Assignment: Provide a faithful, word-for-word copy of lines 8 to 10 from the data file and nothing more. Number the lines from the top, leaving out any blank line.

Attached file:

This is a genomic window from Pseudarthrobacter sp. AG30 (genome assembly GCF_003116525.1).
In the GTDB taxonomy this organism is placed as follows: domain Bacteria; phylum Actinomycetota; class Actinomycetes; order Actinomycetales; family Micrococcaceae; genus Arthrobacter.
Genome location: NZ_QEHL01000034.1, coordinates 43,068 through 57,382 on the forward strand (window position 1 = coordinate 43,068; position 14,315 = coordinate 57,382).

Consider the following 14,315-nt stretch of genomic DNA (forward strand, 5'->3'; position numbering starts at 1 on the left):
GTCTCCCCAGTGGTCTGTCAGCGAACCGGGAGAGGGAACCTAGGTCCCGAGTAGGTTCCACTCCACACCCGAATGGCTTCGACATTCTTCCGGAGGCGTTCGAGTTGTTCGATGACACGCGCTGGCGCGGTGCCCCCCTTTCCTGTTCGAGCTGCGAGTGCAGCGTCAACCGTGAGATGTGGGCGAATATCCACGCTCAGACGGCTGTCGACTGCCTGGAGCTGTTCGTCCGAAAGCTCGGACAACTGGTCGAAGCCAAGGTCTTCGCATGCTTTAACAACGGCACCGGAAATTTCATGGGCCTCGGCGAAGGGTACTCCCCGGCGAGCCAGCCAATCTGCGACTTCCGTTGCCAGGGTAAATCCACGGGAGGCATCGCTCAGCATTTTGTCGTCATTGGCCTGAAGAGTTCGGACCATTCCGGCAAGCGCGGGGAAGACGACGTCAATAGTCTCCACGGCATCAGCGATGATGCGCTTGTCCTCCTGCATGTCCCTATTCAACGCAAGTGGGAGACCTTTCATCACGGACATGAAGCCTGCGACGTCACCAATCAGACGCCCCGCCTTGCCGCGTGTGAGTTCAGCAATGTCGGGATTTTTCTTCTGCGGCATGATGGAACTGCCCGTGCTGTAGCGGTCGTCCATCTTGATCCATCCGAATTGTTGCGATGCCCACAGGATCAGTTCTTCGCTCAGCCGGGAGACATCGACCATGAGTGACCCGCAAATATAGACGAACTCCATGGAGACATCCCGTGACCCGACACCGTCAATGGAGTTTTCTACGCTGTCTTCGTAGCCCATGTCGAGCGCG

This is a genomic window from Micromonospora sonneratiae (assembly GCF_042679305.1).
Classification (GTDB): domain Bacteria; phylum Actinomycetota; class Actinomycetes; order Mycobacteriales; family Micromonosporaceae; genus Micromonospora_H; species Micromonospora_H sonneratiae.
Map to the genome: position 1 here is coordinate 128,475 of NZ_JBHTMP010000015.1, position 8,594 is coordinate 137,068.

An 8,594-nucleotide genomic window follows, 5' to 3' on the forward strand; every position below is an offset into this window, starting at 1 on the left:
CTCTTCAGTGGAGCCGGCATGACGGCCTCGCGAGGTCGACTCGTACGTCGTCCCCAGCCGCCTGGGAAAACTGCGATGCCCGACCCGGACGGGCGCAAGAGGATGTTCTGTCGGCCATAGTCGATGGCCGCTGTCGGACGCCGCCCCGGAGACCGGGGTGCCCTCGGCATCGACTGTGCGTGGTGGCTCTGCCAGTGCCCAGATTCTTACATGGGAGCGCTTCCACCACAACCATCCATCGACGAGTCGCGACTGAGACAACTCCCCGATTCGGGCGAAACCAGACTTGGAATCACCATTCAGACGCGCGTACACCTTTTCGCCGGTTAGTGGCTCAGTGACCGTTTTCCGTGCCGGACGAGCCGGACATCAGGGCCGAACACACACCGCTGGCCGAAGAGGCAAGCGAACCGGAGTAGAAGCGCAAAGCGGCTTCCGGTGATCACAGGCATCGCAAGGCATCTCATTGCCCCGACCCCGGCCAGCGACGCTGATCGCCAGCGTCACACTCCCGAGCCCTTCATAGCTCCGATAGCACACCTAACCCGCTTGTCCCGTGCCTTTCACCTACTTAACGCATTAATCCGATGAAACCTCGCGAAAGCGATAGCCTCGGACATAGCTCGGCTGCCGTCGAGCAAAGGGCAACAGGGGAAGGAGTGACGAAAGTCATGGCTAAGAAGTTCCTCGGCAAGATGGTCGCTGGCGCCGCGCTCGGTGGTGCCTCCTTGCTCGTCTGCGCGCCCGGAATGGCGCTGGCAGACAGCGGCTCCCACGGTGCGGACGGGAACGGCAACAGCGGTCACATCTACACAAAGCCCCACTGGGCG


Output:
Map to the genome: position 1 here is coordinate 128,475 of NZ_JBHTMP010000015.1, position 8,594 is coordinate 137,068.

An 8,594-nucleotide genomic window follows, 5' to 3' on the forward strand; every position below is an offset into this window, starting at 1 on the left:
CTCTTCAGTGGAGCCGGCATGACGGCCTCGCGAGGTCGACTCGTACGTCGTCCCCAGCCGCCTGGGAAAACTGCGATGCCCGACCCGGACGGGCGCAAGAGGATGTTCTGTCGGCCATAGTCGATGGCCGCTGTCGGACGCCGCCCCGGAGACCGGGGTGCCCTCGGCATCGACTGTGCGTGGTGGCTCTGCCAGTGCCCAGATTCTTACATGGGAGCGCTTCCACCACAACCATCCATCGACGAGTCGCGACTGAGACAACTCCCCGATTCGGGCGAAACCAGACTTGGAATCACCATTCAGACGCGCGTACACCTTTTCGCCGGTTAGTGGCTCAGTGACCGTTTTCCGTGCCGGACGAGCCGGACATCAGGGCCGAACACACACCGCTGGCCGAAGAGGCAAGCGAACCGGAGTAGAAGCGCAAAGCGGCTTCCGGTGATCACAGGCATCGCAAGGCATCTCATTGCCCCGACCCCGGCCAGCGACGCTGATCGCCAGCGTCACACTCCCGAGCCCTTCATAGCTCCGATAGCACACCTAACCCGCTTGTCCCGTGCCTTTCACCTACTTAACGCATTAATCCGATGAAACCTCGCGAAAGCGATAGCCTCGGACATAGCTCGGCTGCCGTCGAGCAAAGGGCAACAGGGGAAGGAGTGACGAAAGTCATGGCTAAGAAGTTCCTCGGCAAGATGGTCGCTGGCGCCGCGCTCGGTGGTGCCTCCTTGCTCGTCTGCGCGCCCGGAATGGCGCTGGCAGACAGCGGCTCCCACGGTGCGGACGGGAACGGCAACAGCGGTCACATCTACACAAAGCCCCACTGGGCG